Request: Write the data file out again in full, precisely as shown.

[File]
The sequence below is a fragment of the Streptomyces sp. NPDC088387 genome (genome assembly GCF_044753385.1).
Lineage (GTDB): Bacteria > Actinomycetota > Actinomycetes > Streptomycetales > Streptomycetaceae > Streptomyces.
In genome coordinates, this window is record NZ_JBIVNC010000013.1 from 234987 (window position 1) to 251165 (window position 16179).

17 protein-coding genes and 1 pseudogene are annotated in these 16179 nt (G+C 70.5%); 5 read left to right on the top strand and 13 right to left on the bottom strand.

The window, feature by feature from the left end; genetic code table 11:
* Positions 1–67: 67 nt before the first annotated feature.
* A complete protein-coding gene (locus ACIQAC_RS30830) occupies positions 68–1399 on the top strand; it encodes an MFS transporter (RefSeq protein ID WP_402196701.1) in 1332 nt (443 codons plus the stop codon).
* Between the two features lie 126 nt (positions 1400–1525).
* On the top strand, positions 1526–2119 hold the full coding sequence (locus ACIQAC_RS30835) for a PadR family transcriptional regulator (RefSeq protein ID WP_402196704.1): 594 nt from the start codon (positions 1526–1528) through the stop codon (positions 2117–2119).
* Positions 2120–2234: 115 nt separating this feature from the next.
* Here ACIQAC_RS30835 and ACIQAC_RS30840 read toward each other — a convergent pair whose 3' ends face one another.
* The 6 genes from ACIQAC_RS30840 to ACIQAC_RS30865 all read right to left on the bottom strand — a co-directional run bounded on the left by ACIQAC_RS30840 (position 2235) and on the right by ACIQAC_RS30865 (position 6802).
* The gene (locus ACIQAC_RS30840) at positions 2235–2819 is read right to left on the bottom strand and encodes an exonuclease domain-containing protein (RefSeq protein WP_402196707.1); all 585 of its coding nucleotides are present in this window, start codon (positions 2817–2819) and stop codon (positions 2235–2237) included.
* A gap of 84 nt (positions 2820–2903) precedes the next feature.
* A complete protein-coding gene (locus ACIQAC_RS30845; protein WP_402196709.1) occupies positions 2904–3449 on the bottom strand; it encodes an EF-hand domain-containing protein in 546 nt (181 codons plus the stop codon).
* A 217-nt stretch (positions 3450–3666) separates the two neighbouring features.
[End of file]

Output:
The sequence below is a fragment of the Streptomyces sp. NPDC088387 genome (genome assembly GCF_044753385.1).
Lineage (GTDB): Bacteria > Actinomycetota > Actinomycetes > Streptomycetales > Streptomycetaceae > Streptomyces.
In genome coordinates, this window is record NZ_JBIVNC010000013.1 from 234987 (window position 1) to 251165 (window position 16179).

17 protein-coding genes and 1 pseudogene are annotated in these 16179 nt (G+C 70.5%); 5 read left to right on the top strand and 13 right to left on the bottom strand.

The window, feature by feature from the left end; genetic code table 11:
* Positions 1–67: 67 nt before the first annotated feature.
* A complete protein-coding gene (locus ACIQAC_RS30830) occupies positions 68–1399 on the top strand; it encodes an MFS transporter (RefSeq protein ID WP_402196701.1) in 1332 nt (443 codons plus the stop codon).
* Between the two features lie 126 nt (positions 1400–1525).
* On the top strand, positions 1526–2119 hold the full coding sequence (locus ACIQAC_RS30835) for a PadR family transcriptional regulator (RefSeq protein ID WP_402196704.1): 594 nt from the start codon (positions 1526–1528) through the stop codon (positions 2117–2119).
* Positions 2120–2234: 115 nt separating this feature from the next.
* Here ACIQAC_RS30835 and ACIQAC_RS30840 read toward each other — a convergent pair whose 3' ends face one another.
* The 6 genes from ACIQAC_RS30840 to ACIQAC_RS30865 all read right to left on the bottom strand — a co-directional run bounded on the left by ACIQAC_RS30840 (position 2235) and on the right by ACIQAC_RS30865 (position 6802).
* The gene (locus ACIQAC_RS30840) at positions 2235–2819 is read right to left on the bottom strand and encodes an exonuclease domain-containing protein (RefSeq protein WP_402196707.1); all 585 of its coding nucleotides are present in this window, start codon (positions 2817–2819) and stop codon (positions 2235–2237) included.
* A gap of 84 nt (positions 2820–2903) precedes the next feature.
* A complete protein-coding gene (locus ACIQAC_RS30845; protein WP_402196709.1) occupies positions 2904–3449 on the bottom strand; it encodes an EF-hand domain-containing protein in 546 nt (181 codons plus the stop codon).
* A 217-nt stretch (positions 3450–3666) separates the two neighbouring features.